On the British automotive TV show "Top Gear," celebrities get the chance to bomb around a track in a "reasonably priced car" to see who can achieve the best lap time. Watching Simon Cowell or Helen Mirren taking high-speed corners in a car so dreadfully unsuited for such an environment is quite hilarious and hardly a ringing endorsement for the car chosen for its inherent comic appeal as a cheap penalty box. The "reasonably priced car" in question is essentially the 2008 Suzuki Forenza, a Korean-made sedan that is also sold around the world as a Chevrolet or a Daewoo. Although we know you'll never take the reasonably priced Forenza to a track (we hope), we're not sure you'd want to take one home either.
Introduced in 2004 into the highly competitive economy car market, the Suzuki Forenza sedan and wagon are value-oriented alternatives intended for buyers on the margin, with a somewhat responsive four-cylinder engine, a roomy interior and a low price of entry. Further sweetening the deal, Suzuki tries hard to set the Forenza apart with a host of standard features, a seven-year, 100,000-mile drivetrain warranty and styling by Pininfarina. However, just one look at the Forenza will make you wonder if that's Al Pininfarina, and not the famed Italian design house that has penned such beauties as the Maserati Gran Turismo and countless classic Ferraris.
Under the hood of the 2008 Suzuki Forenza rests a 2.0-liter four-cylinder rated at 127 horsepower -- less motivation than in its similarly priced SX4 sibling or other competitors. Despite the power deficit, we find the Forenza manages satisfactorily when shifted with the manual transmission, but feels burdened and underpowered when saddled with the four-speed automatic. Unfortunately, it's not particularly fuel efficient or refined either. With mileage ranging from 19 mpg city to 28 mpg highway, the Forenza is one of the least economical economy cars on the market.
Over-the-road manners and overall refinement are other weak areas -- the Forenza exhibits soft, rubbery handling and poorer ride quality than many of its competitors, as well as excessive wind noise at times on the highway. Inside, more disappointments await. Although even the standard Forenza is equipped with most of what you want and its attractive cockpit is among the roomiest in this class, it loses points with inconsistent/poor-quality materials that detract from an otherwise inviting environment.
On paper, the well-equipped 2008 Suzuki Forenza appears to offer rewarding value. Unfortunately, its unrefined nature, labored automatic-equipped acceleration, poor fuel economy and sloppy handling dynamics place it far behind the leaders in the compact segment like the Honda Civic, Hyundai Elantra and Mazda 3. Even if you really need the extra space of its available wagon body style, we recommend that you instead shop one of its more worthy competitors such as the Mazda 3, Pontiac Vibe or Scion xB. The Forenza may be reasonably priced, but it's not much of a car.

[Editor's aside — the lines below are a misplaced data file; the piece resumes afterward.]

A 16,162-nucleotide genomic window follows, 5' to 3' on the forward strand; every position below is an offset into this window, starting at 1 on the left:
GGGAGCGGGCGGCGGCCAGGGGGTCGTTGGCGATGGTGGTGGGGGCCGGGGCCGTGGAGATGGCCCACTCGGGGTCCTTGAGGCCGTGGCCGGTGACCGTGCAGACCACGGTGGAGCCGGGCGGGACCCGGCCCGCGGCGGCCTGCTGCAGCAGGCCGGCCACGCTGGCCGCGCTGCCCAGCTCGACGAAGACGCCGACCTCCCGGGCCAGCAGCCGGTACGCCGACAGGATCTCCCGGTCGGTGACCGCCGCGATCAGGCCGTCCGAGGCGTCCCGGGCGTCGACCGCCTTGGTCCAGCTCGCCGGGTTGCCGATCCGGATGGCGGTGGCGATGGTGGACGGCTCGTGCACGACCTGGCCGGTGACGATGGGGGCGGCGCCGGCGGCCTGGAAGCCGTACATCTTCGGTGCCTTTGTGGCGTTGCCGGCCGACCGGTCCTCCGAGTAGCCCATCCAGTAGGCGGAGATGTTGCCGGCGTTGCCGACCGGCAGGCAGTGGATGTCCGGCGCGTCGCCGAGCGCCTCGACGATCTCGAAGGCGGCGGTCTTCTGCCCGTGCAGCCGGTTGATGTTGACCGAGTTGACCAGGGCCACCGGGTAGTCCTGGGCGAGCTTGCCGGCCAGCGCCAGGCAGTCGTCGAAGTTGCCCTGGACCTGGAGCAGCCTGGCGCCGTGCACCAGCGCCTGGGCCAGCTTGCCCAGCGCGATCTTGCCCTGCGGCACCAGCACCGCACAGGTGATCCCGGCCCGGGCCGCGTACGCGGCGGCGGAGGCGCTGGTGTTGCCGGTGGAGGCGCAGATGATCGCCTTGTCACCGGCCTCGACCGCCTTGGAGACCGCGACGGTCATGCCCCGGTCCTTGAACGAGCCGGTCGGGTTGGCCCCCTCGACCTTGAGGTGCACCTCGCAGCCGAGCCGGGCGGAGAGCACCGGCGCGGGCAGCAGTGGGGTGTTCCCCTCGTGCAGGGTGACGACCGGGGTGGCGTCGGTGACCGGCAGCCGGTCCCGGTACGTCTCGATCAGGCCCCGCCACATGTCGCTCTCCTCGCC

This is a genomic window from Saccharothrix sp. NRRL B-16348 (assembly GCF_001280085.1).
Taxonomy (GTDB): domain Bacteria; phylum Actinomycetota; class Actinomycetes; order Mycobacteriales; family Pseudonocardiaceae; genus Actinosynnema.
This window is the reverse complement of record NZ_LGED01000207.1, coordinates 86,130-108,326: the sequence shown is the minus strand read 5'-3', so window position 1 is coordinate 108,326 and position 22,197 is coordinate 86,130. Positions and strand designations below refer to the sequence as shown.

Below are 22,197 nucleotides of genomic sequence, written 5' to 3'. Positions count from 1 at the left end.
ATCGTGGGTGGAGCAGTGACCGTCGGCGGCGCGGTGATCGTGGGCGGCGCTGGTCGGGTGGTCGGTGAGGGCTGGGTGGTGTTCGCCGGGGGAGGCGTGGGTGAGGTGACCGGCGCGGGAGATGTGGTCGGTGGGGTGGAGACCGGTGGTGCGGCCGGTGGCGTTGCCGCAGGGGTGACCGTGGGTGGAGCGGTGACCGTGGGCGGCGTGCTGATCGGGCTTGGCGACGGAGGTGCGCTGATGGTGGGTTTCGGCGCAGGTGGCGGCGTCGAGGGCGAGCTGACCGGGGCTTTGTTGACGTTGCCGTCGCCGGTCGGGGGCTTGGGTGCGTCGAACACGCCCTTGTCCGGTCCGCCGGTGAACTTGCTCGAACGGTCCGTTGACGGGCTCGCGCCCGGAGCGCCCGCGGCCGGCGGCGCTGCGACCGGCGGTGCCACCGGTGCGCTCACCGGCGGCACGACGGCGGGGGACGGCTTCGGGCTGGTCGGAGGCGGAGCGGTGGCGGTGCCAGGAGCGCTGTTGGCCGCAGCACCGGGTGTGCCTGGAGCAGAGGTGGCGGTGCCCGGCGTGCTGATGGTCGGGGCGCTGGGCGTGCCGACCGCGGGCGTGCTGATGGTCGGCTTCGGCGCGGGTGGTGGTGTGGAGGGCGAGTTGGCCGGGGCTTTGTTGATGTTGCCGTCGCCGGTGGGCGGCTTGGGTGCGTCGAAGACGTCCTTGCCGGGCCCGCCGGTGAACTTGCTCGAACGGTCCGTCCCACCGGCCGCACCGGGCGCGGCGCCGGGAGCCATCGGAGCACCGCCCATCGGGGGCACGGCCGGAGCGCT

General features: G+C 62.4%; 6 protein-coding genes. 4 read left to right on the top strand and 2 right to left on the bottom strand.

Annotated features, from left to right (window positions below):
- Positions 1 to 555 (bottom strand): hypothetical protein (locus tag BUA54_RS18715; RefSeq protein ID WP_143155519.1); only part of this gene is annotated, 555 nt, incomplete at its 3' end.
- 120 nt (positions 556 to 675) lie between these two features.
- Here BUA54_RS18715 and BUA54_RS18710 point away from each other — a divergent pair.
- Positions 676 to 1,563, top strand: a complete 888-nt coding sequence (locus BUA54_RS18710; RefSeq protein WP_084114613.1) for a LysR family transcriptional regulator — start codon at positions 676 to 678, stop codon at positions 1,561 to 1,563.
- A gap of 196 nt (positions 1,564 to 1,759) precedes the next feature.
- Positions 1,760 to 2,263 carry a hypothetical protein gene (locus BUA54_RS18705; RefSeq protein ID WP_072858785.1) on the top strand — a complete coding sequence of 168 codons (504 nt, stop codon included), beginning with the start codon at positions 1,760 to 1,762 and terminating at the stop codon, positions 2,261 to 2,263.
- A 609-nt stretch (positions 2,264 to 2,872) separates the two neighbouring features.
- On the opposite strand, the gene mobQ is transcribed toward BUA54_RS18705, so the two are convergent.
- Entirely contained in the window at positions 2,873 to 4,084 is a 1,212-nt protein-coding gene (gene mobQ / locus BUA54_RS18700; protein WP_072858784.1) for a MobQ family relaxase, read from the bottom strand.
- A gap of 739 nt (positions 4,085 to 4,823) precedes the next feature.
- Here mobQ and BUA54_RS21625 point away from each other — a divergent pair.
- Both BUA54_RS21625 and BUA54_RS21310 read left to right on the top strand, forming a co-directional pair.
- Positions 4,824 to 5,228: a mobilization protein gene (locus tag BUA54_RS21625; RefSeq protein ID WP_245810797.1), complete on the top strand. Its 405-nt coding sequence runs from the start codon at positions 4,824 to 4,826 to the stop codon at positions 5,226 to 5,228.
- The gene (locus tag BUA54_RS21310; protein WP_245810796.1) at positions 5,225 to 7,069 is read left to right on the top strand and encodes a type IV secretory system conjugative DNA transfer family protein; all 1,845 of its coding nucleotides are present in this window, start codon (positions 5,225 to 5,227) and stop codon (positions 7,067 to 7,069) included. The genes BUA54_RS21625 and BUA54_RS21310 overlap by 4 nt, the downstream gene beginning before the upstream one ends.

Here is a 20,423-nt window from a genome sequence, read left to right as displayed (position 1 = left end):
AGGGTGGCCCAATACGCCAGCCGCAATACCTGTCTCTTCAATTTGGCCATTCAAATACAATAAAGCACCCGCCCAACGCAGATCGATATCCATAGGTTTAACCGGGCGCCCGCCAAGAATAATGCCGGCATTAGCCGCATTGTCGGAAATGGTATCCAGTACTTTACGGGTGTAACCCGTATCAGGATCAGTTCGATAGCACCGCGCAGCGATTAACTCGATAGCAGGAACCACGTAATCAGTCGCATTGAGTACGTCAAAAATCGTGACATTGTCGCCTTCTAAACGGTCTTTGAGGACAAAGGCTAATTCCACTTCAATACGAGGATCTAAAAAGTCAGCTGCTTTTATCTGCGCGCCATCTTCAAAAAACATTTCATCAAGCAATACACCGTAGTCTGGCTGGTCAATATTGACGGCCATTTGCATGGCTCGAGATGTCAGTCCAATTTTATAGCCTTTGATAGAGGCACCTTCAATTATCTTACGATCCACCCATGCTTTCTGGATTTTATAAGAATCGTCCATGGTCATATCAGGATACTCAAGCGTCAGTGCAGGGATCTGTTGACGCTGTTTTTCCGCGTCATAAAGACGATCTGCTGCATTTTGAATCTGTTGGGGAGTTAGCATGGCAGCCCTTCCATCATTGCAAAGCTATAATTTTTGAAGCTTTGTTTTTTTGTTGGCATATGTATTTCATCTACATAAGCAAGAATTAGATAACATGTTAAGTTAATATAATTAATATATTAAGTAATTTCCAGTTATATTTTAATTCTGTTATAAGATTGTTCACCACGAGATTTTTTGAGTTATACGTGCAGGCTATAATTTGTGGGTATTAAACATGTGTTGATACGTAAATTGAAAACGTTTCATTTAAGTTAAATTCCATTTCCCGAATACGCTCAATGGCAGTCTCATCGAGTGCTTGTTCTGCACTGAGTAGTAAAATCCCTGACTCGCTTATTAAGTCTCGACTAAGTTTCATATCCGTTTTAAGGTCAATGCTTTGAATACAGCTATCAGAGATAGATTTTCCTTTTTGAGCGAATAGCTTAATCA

Body Styles, Trim Levels, and Options
The 2008 Suzuki Forenza is a compact car available as a sedan or wagon. It comes in a single trim level with available packages of grouped extras. Standard on all Forenzas are 15-inch steel wheels, a height-adjustable driver seat, air-conditioning, powered accessories and an eight-speaker stereo with CD player. The optional Convenience Package adds cruise control, steering-wheel audio controls and remote keyless entry. The Popular Package adds those items plus foglamps and a sunroof. Bluetooth is a dealer-installed accessory.
Powertrains and Performance
The Suzuki Forenza is powered by a 2.0-liter inline four-cylinder with 127 hp and 131 pound-feet of torque. It performs reasonably well when mated to the standard five-speed manual transmission, but the optional four-speed automatic slows things down a bit. EPA-estimated fuel economy is below average for such a modestly powered compact, too, returning just 19 mpg city/28 mpg highway for an automatic-equipped sedan.
The Suzuki Forenza offers standard front side-impact airbags and the stopping power of four-wheel disc brakes. For added security, ABS is optional with Convenience Package-equipped Forenzas. In government frontal-impact crash tests, the 2008 Suzuki Forenza earned four stars out of five. The Insurance Institute for Highway Safety gave it a second-best "Acceptable" rating for frontal-offset protection and a "Poor" rating for side-impact tests.
Interior Design and Special Features
The cabin of the Suzuki Forenza is compromised by inconsistent materials quality and an overall lack of refinement and execution compared with the leaders in its class. There's better news out back, though, with lots of rear legroom for adults and a 60/40-split-folding seatback for extra utility. The Forenza sedan's trunk capacity is a reasonable 12.4 cubic feet, and the wagon offers a useful 62 cubic feet of cargo space with the rear seat folded.
The standard 2008 Suzuki Forenza has little difficulty keeping up with traffic unless it's equipped with the optional automatic transmission -- in which case acceleration weakens and highway maneuvers take a little planning. Compared with other compact/economy cars, the Forenza's suspension and ride quality are also unimpressive -- although somewhat soft and compliant, we found there's little control over bumps and ruts. Handling around corners is loose and unsure too, as the hardware allows excessive body roll and cheap tires exert minimal grip. Overall, we find the Suzuki Forenza to be a compromised, marginal player struggling too much to keep up with better-bred rivals.